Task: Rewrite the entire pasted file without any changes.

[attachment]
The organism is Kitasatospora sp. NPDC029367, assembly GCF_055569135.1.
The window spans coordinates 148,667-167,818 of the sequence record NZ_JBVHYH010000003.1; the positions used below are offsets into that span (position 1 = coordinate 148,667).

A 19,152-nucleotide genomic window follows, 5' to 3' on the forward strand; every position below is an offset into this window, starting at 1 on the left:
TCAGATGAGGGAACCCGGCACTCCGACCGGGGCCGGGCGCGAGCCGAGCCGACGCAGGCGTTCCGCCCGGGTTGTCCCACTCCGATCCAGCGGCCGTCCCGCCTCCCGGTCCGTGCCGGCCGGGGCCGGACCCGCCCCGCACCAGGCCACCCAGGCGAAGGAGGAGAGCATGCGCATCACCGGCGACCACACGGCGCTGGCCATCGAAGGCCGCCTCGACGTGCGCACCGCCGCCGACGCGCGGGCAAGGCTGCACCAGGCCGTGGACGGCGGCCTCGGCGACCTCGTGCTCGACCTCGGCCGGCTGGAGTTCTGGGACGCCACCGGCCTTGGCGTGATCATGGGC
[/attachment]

The organism is Kitasatospora sp. NPDC029367, assembly GCF_055569135.1.
The window spans coordinates 148,667-167,818 of the sequence record NZ_JBVHYH010000003.1; the positions used below are offsets into that span (position 1 = coordinate 148,667).

A 19,152-nucleotide genomic window follows, 5' to 3' on the forward strand; every position below is an offset into this window, starting at 1 on the left:
TCAGATGAGGGAACCCGGCACTCCGACCGGGGCCGGGCGCGAGCCGAGCCGACGCAGGCGTTCCGCCCGGGTTGTCCCACTCCGATCCAGCGGCCGTCCCGCCTCCCGGTCCGTGCCGGCCGGGGCCGGACCCGCCCCGCACCAGGCCACCCAGGCGAAGGAGGAGAGCATGCGCATCACCGGCGACCACACGGCGCTGGCCATCGAAGGCCGCCTCGACGTGCGCACCGCCGCCGACGCGCGGGCAAGGCTGCACCAGGCCGTGGACGGCGGCCTCGGCGACCTCGTGCTCGACCTCGGCCGGCTGGAGTTCTGGGACGCCACCGGCCTTGGCGTGATCATGGGC